‘These are dark days.’ Gavin Newsom signs laws protecting California abortion rights

·3 min read

Gov. Gavin Newsom on Wednesday signed a pair of laws aimed at protecting reproductive health care in California, calling them urgent measures ahead of a new challenge to abortion rights that’s expected to appear before the U.S. Supreme Court.

Newsom signed the laws during an online discussion with leaders from Planned Parenthood and abortion rights advocate NARAL.

California in recent years has expanded access to abortion and sexual health care, but Newsom argued those right are in jeopardy following a new Texas law that effectively bans most abortions and a Mississippi case headed to the U.S. Supreme Court on Dec. 1 that tests the 48-year-old Roe vs. Wade decision.

“These are dark days. I don’t think one can understate the consequential nature of the moment that we’re living in,” Newsom said at a virtual press conference where he signed the bills.

The governor on Wednesday put his signature on two bills: Assembly Bill 1184 and Assembly Bill 1356.

AB 1184, authored by Assemblyman David Chiu, D-San Francisco, would require that sensitive patient information be sent only to the patient, and not to anyone else subscribing to the health plan, such as a parent or a spouse.

“And for young people accessing reproductive care, for that transgender youth accessing gender-affirming care, for a domestic violence survivor, this violation of privacy has put them in a terrible, and in some instances dangerous, position,” Chiu said.

AB 1356, authored by Assemblywoman Rebecca Bauer-Kahan, D-Orinda, makes it a crime to post personal information or images of providers, employees, volunteers or patients at reproductive health facilities, punishable by a fine of $10,000 and up to a year in jail. It also would make it a crime to intentionally record, tape or photograph a patient, provider or assistant within 100 feet of the entrance to such a facility with the intent to intimidate.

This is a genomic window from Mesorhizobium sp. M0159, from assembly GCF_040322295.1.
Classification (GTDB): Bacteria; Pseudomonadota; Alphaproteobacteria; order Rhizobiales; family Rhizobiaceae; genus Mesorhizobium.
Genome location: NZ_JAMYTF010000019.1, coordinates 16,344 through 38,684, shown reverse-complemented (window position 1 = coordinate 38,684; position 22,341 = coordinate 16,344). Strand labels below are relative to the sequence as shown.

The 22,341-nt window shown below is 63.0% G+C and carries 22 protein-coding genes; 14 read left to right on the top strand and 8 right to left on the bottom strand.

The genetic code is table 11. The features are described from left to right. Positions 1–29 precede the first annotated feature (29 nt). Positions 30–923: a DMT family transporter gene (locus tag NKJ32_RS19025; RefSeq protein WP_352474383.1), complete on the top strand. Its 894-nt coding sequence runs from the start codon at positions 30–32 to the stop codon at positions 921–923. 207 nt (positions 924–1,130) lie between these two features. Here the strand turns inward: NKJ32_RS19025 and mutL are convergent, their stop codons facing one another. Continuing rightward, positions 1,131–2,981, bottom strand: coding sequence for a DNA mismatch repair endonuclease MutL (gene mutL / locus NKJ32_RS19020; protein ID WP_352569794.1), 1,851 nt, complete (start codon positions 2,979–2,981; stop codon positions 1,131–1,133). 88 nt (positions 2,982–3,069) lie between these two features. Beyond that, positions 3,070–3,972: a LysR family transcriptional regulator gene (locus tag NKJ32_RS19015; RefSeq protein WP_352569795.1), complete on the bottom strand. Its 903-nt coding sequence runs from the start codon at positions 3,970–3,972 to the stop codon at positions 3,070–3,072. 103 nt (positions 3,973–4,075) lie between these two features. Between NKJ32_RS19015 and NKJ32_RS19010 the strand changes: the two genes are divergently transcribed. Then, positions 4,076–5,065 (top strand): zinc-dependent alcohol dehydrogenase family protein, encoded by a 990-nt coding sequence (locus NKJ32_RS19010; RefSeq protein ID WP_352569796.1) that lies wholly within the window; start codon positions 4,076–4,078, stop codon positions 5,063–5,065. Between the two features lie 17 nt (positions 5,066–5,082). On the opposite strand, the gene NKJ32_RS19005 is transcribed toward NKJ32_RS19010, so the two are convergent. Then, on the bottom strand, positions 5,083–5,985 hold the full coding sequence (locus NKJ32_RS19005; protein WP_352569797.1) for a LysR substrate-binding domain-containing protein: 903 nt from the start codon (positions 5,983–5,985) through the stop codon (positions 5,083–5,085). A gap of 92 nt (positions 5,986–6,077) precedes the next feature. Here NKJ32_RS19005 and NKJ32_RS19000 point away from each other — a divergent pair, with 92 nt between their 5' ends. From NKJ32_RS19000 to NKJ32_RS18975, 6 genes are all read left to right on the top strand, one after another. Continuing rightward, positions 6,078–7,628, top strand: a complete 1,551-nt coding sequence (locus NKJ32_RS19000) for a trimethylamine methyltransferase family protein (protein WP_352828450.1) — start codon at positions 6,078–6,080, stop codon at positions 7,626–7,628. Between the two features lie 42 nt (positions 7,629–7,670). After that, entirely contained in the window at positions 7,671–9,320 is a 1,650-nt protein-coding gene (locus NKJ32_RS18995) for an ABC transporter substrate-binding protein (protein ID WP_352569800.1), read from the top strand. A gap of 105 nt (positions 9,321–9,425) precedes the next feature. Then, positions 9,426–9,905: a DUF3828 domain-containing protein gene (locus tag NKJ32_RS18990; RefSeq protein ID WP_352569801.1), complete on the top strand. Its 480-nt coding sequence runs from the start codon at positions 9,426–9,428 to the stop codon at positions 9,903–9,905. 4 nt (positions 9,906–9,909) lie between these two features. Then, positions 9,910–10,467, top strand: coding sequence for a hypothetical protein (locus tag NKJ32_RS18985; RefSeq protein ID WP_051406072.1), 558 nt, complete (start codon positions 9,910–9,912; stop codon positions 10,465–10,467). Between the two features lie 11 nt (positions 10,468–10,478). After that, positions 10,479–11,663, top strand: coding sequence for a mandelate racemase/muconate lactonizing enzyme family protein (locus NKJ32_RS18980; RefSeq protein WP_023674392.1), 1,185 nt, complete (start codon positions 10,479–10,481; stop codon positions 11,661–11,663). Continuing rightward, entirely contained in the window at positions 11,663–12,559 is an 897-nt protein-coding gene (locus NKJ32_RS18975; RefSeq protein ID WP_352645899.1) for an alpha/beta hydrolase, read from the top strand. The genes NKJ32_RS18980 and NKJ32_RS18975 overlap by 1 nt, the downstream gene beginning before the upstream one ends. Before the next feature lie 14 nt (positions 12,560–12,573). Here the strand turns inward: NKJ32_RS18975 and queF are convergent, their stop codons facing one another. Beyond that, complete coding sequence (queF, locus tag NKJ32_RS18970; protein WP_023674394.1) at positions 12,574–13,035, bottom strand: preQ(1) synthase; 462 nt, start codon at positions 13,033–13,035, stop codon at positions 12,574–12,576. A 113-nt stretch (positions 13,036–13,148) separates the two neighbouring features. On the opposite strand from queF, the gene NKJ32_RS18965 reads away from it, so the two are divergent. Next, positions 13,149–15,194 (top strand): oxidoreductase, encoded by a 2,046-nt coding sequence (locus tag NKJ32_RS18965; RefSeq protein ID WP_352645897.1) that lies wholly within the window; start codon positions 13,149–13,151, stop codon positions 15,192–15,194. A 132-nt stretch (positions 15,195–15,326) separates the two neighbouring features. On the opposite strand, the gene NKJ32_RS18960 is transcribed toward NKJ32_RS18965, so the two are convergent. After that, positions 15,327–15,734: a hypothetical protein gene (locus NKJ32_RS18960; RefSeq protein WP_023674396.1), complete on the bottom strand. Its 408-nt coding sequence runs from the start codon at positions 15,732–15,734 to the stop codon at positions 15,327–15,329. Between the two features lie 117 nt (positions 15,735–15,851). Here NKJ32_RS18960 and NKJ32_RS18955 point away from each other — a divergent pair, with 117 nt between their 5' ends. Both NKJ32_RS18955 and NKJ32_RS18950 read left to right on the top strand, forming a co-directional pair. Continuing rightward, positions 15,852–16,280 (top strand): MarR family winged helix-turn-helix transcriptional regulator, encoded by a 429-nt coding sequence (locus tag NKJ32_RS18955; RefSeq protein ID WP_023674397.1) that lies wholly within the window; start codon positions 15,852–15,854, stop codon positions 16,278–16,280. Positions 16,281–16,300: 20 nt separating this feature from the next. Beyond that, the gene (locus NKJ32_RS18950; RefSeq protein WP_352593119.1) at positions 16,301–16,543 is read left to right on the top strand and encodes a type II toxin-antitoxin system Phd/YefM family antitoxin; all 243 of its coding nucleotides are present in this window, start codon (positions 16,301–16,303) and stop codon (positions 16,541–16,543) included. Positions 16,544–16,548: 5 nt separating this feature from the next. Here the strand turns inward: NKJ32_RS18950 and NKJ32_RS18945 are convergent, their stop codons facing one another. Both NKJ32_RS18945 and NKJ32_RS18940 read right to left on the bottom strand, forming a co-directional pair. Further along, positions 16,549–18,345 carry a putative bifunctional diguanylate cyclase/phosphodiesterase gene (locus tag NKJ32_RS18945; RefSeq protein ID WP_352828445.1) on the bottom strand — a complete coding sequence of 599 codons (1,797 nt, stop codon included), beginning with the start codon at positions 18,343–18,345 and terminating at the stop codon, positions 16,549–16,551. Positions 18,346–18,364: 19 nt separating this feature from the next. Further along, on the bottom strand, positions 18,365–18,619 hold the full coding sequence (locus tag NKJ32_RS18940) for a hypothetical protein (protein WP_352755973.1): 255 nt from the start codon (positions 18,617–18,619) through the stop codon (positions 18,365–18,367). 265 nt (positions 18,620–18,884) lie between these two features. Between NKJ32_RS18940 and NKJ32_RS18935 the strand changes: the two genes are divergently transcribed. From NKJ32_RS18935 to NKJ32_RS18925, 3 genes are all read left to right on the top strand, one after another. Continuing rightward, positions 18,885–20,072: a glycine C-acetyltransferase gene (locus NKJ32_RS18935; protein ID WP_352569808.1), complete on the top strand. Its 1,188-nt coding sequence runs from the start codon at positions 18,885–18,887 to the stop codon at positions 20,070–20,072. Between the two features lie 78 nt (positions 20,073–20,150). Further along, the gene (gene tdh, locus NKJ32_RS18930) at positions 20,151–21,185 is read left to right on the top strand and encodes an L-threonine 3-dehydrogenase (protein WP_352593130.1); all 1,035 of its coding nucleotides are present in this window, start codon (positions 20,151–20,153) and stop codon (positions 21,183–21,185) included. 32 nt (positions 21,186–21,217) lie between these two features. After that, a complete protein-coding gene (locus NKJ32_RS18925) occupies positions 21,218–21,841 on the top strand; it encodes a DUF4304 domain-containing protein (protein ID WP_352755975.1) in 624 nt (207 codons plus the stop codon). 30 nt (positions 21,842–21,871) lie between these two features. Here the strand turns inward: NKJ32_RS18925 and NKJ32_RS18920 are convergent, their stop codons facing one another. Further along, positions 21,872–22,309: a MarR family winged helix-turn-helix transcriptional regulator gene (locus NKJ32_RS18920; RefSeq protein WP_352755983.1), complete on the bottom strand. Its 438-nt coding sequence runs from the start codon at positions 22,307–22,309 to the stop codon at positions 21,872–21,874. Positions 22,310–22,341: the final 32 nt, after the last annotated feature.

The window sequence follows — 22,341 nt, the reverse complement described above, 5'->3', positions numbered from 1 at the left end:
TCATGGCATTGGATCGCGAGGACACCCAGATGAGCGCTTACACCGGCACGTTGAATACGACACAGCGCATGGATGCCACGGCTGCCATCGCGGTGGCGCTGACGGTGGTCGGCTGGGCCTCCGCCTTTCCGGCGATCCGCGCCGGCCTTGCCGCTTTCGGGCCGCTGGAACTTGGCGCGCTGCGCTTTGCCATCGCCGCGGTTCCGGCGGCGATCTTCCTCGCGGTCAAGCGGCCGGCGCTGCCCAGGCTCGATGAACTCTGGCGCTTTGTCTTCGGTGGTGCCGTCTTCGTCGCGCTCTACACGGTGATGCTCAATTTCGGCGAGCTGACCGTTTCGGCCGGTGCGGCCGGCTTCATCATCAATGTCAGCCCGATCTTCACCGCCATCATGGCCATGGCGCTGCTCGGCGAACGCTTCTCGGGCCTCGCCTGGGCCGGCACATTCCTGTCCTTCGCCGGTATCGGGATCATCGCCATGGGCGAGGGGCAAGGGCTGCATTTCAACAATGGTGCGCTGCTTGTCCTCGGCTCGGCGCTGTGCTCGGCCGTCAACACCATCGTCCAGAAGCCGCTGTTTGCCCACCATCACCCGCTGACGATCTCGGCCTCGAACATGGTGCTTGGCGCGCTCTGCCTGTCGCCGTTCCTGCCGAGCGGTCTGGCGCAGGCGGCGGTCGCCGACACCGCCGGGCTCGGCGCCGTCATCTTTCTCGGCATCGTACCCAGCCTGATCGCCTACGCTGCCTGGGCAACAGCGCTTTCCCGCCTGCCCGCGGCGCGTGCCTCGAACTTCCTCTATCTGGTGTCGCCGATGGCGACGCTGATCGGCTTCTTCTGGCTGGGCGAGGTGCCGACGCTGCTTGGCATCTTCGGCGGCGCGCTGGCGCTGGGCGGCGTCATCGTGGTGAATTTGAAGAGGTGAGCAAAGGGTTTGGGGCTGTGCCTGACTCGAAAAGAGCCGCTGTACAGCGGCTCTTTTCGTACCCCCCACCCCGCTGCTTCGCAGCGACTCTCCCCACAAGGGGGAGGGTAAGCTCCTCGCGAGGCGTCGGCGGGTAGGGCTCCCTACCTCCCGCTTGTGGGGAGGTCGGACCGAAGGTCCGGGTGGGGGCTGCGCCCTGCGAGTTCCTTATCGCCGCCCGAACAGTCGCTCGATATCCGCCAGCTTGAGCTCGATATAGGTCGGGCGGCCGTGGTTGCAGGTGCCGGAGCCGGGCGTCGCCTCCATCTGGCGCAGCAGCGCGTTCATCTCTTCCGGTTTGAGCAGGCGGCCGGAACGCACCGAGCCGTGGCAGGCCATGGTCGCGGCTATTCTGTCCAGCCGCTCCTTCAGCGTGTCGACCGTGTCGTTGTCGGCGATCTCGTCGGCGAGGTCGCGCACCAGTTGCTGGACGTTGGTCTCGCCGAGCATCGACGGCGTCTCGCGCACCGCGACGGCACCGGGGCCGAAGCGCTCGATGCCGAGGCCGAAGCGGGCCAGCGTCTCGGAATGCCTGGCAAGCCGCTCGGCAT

Bauer-Kahan said that the law is intended to protect people coming and going from reproductive health clinics from being harassed and intimidated by extremists from the anti-abortion movement.

“They threaten our patients and our providers and they ensure that some patients don’t receive the care that they’re there to receive,” she said.

Trump appointed three conservative justices to the U.S. Supreme Court, potentially tilting the court away from the majority that upheld access to abortion. Newsom noted Trump appointed 231 judges to federal courts during his four-year term, calling the sum a number “that’s seared in my mind.

“Those are the number of federal judges that the Trump administration appointed. Two hundred and thirty-one mostly white and young conservative judges that were vetted by groups that are united in their opposition to the principles that we are trying to advance here today,” Newsom said. “We can’t take this moment for granted. We have to remain vigilant.”

Newsom also focused on abortion rights as he fought the campaign to recall him from office. He cited the Texas law at several rallies and suggested reproductive rights in California could be at risk if voters put a Republican leader in office.

Our goal is to create a safe and engaging place for users to connect over interests and passions. In order to improve our community experience, we are temporarily suspending article commenting